an as applied challenge to the 2004 Policy (the relevant policy in this case), violations of the
U.S. Constitution, the Texas Constitution, and the Texas Religious Freedom Restoration Act
(TRFRA), remain pending before the district court.
[End Page 58]
and with no material and substantial disruption to the operations of the school,"
Stephanie talked to her friends and classmates about a drama being put on at
a local church. If a student expressed a desire to attend, Stephanie would give
that student a free ticket. After she had given out several tickets, Principal
Bomchill learned of her actions and instructed school officials to prevent
Stephanie from giving out any more tickets and to confiscate any tickets that she
had already given to her classmates. School officials collected and discarded
those tickets. Bomchill notified Stephanie's mother that the tickets were not
allowed because they expressed a religious viewpoint and later told her that if
Stephanie attempted to share the tickets again on school property, Stephanie
would be "kicked out of school." No other reason was given.
In the same month, on January 16, 2004, Stephanie wanted to share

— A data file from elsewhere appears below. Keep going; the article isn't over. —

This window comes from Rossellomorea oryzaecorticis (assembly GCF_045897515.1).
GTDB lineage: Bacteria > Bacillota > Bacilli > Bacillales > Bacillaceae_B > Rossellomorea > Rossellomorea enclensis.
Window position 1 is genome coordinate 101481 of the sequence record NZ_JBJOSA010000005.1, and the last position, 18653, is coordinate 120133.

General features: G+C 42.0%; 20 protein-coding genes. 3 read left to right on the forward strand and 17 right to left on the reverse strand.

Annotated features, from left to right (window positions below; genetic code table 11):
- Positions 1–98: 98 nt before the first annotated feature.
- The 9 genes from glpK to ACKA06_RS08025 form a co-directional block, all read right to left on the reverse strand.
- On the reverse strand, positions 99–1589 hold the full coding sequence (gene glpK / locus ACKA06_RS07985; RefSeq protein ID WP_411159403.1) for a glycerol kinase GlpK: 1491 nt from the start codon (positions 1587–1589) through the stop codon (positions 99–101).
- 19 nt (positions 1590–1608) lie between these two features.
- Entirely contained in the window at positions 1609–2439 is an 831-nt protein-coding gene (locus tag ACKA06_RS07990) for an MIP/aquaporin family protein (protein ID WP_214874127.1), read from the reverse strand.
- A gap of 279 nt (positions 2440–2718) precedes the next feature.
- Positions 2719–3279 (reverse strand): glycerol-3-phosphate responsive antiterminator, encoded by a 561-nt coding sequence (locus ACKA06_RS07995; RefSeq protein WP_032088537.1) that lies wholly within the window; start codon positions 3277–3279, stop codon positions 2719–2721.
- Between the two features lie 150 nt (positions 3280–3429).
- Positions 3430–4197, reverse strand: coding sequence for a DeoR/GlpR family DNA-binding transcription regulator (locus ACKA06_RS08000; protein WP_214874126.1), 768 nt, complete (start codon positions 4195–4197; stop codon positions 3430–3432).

brownies and two pencils with her friends in the cafeteria during her half-
birthday party. Plano ISD permits students to celebrate their birthdays with
parties at school. Students with summer birthdays may celebrate their half-
birthdays during the school year with their classmates while at school.
Celebrants often distribute snacks and small gifts to their classmates. In the
past, school officials have permitted students to share a Chinese bookmark with
a printed message on it, a Lion King ring with words and symbols, a bracelet,
and pencils with various words and symbols, including the commercial statement "Where's Hippo?" The parties are celebrated during "non-curriculum
times" at schoolâ€""primarily at the end of the lunch period or during a snack
break between instructional time." For her half-birthday party, Stephanie had
brought brownies, along with two pencils, one inscribed with the word "moon"
and another inscribed with the phrase "Jesus loves me this I know for the Bible
tells me so." Stephanie's mother unsuccessfully attempted to meet with
Principal Bomchill prior to the party to discuss the snacks and gifts, so on the
[End Page 59]
day of the party, Stephanie's mother took the pencils and brownies to the school's office and requested to see Bomchill. As she entered the school's office,
Stephanie's mother received a letter accusing her of distributing material to students on school property and threatening that "law enforcement officials"
would be called to arrest her.3
Bomchill also threatened that, if Stephanie shared any more materials
that expressed a religious viewpoint while on school property, the school would